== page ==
The term owes its origin to the 1938 play Gas Light and its film adaptations. The term has been used in clinical and research literature.” (Wikipedia)
“Wow, you totally made that up.”
Unfortunately, gaslighting and negging can go hand in hand. Because in the context where you might actually stand up for yourself against a neg, a gaslighter might say:
“Wow, you totally made that up.”
“You’re just too sensitive.”
“I’ll talk to you when you’re not PMSing.”
No, a-hole you need to stop being a jerk. It’s not me. It’s you. I’m not internalizing things incorrectly; you are saying hurtful things and you need to stop.
Gaslighting is a high-stakes mind-game for control of your emotional and psychological dependence. Be aware. Your experience, perception, and opinions are all valid, especially when you feel hurt.
Emotional abuse is brutal. It peels back your skin and digs its nails into your most vulnerable places. It’s an infection that seeps into your soul, telling you there’s something wrong with you; you’re not good enough; you’re a disappointment; no one wants you. Emotional abuse speaks life into whatever your self-defeating thoughts are. It crumbles you from the inside out, ultimately making you fully dependent upon the abuser as you fight for their approval. But it will never come. You will bend over to satisfy them, but they are insatiable. You’ll fear the same rejection by a stranger so you want to stay where its comfortable. At least you have someone right?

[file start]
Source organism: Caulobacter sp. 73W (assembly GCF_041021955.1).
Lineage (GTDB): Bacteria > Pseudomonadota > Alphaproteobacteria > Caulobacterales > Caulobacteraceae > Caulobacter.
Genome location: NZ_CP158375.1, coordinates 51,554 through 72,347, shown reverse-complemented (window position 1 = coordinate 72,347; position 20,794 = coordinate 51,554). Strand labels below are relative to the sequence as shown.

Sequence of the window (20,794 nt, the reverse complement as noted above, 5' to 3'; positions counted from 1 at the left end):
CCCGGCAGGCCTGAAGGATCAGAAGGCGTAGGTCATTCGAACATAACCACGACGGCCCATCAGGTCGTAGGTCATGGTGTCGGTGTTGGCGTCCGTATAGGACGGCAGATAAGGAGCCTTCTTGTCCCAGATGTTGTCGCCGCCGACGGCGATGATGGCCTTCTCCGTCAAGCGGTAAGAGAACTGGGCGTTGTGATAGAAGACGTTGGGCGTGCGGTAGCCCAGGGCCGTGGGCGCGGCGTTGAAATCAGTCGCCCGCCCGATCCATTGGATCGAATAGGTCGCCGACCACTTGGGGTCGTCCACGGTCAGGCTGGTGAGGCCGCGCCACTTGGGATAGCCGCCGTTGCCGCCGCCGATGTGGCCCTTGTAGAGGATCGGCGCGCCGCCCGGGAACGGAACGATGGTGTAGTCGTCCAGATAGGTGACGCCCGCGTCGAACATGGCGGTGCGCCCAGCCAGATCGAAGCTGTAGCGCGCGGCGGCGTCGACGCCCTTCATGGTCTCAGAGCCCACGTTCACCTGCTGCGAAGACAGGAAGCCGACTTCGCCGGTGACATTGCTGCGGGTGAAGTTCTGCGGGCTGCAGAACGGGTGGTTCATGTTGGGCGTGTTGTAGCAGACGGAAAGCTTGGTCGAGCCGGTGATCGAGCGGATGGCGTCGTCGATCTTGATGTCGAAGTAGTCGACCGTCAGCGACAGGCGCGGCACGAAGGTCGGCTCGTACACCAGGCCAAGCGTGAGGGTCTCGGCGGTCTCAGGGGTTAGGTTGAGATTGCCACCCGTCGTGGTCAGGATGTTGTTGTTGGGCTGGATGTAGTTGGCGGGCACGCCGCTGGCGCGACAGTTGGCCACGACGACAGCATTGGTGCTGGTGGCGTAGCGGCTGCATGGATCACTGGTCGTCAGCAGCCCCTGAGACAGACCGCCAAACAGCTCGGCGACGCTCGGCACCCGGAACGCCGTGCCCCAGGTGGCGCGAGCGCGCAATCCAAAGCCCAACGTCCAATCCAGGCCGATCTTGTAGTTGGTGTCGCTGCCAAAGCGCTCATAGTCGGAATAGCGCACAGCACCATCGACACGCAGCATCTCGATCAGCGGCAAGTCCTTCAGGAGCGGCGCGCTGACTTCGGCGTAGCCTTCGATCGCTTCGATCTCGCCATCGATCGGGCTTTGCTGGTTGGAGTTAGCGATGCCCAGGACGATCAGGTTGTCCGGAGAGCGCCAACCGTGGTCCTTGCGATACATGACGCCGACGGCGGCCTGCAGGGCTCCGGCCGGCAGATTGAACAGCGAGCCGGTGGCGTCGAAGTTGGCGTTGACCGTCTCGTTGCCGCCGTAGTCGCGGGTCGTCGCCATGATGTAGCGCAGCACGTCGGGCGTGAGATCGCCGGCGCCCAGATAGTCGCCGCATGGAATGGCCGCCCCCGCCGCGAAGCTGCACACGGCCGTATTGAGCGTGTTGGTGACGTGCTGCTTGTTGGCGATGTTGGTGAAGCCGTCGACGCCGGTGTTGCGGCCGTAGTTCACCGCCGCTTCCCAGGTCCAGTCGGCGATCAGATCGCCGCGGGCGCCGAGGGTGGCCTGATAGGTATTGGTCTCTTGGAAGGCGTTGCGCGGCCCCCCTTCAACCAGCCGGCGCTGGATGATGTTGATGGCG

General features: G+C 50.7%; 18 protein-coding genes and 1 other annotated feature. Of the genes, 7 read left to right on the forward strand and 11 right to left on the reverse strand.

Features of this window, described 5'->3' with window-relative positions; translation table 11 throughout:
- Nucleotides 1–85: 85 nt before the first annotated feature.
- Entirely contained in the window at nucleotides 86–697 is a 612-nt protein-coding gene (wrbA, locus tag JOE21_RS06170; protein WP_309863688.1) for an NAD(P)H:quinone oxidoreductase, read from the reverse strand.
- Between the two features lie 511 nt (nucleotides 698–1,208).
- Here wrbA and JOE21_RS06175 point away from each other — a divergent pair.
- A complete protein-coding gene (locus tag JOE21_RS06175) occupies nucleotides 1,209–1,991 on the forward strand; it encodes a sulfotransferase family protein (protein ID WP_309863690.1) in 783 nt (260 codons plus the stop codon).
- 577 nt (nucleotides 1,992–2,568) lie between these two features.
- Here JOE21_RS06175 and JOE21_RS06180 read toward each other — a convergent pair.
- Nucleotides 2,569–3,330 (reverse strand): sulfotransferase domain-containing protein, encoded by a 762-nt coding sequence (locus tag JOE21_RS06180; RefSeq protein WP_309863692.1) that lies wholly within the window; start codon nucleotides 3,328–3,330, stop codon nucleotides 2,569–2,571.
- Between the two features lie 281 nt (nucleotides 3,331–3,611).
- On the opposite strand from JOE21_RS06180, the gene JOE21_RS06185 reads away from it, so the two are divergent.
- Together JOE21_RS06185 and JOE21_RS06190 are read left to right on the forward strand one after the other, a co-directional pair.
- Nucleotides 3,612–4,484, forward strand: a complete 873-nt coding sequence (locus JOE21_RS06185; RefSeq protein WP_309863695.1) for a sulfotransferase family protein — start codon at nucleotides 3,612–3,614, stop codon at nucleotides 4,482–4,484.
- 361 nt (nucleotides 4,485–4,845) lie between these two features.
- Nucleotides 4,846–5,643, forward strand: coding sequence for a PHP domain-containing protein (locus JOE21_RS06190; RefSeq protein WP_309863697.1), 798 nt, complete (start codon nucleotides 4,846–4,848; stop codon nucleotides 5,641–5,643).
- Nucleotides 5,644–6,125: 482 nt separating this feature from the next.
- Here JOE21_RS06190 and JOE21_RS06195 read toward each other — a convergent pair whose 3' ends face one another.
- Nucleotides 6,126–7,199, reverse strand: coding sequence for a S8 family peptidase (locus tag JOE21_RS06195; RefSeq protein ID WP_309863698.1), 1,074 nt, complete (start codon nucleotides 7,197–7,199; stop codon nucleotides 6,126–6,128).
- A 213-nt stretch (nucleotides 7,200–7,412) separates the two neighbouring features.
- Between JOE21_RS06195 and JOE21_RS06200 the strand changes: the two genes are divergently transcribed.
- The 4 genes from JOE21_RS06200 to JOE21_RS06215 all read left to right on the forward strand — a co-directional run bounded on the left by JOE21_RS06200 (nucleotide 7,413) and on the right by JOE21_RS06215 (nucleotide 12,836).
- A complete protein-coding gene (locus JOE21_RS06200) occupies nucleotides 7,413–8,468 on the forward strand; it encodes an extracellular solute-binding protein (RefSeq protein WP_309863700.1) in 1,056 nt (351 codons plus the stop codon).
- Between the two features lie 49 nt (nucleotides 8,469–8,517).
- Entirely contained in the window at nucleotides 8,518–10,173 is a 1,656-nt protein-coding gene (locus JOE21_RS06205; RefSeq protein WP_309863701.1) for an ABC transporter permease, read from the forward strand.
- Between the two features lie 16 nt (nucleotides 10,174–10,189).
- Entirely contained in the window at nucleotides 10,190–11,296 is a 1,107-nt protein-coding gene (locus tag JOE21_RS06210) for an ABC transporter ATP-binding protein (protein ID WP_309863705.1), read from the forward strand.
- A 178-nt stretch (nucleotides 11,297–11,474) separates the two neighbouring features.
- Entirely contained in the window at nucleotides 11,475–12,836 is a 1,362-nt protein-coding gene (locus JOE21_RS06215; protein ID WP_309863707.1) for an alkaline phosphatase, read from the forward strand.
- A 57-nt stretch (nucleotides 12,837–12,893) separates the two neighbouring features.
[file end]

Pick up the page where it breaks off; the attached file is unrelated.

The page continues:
Be strong, be confident. Even if you have to do it alone. You deserve to be happy, comfortable and fully accepted by yourself as well as in your relationships. If someone isn’t making you feel seen, loved and valued, then you deserve better.
So, here’s what I sent to my once-gentleman caller after I had certainly endured quite enough of both his negging and gaslighting: